Klare, a professor at Hampshire College in Massachusetts, called the prospect of a world war over oil "very plausible" and said he saw potential for the game to raise awareness of the issue among young people.
"If you want to have an impact on young people on important issues, it's important to reach them outside the classroom as well as inside the classroom," he said, "Therefore entertainment has to be part of the mix."
Klare is hoping another form of entertainment will turn more people on to his research: movies. His book "Blood & Oil" is being made into a documentary.
"I know the power of visual imagery," he said.
Still, both Klare and Heinberg conceded that once Frontlines comes out, they probably won't be rushing to the nearest Xbox.
"I'm too busy reading the Wall Street Journal and the Financial Times," Klare huffed.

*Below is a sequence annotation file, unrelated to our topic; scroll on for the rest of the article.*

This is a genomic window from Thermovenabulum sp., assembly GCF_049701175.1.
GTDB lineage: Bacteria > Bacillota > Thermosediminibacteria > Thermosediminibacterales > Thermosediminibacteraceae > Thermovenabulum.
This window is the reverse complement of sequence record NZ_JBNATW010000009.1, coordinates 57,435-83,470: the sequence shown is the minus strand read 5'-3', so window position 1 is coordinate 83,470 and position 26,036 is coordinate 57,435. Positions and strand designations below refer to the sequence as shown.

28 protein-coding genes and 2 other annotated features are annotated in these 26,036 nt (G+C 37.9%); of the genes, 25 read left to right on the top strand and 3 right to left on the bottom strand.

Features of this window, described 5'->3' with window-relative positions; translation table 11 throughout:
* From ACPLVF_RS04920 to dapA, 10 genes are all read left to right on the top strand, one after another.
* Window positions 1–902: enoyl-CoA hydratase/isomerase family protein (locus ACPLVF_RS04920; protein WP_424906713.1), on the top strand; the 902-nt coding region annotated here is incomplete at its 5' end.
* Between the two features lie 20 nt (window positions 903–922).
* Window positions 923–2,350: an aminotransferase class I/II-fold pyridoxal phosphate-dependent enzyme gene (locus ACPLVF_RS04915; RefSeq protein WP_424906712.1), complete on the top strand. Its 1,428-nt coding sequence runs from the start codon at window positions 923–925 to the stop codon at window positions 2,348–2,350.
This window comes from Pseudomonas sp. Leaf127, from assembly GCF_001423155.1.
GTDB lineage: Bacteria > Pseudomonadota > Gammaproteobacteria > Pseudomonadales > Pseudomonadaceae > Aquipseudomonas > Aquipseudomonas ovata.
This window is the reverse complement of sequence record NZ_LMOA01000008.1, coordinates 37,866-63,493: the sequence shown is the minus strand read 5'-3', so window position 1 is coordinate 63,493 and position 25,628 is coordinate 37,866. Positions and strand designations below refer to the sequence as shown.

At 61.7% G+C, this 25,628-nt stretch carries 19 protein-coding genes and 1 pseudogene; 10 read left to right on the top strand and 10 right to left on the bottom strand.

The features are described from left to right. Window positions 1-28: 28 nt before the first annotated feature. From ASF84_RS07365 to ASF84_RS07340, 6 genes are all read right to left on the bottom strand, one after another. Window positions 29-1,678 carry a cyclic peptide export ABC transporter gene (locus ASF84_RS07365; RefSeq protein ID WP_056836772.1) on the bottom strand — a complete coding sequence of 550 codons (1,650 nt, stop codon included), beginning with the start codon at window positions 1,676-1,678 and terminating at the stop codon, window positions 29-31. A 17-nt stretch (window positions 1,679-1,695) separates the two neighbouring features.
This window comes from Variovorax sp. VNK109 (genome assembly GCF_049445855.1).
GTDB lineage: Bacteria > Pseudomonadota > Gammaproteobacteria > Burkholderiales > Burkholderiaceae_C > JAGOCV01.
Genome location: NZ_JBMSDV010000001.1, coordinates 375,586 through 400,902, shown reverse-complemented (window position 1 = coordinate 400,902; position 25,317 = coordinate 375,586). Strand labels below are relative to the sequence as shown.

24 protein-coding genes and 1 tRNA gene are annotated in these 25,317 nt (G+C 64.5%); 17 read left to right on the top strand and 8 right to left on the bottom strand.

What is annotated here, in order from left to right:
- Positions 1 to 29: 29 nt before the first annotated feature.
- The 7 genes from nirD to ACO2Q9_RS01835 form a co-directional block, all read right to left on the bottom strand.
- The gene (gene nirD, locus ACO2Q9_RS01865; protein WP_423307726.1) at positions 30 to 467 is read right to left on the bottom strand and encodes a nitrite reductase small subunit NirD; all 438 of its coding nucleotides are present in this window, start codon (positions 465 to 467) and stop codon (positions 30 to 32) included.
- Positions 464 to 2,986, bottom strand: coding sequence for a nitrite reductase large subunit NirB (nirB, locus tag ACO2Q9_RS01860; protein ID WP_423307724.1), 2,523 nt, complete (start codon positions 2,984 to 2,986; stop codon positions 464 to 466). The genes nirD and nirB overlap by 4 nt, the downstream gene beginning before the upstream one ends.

Ted Diamond, Nick Manos and Kristopher Renock were oblivious to Fuel of War. Indeed, the three teens — each is 14 years old — seemed oblivious to just about everything as they waited on a New York City subway platform one recent evening. The trio was discussing Halo, a series of games centered on interplanetary battles against alien foes.
But the boys were open to taking a break from extraterrestrial warfare. Told about Frontlines by an ABC reporter, the three said they would be interested in playing — and not just for the sheer pleasure of shooting stuff.
"If it has a compelling story, it's interesting to me," Diamond said.
Renock took it a step further.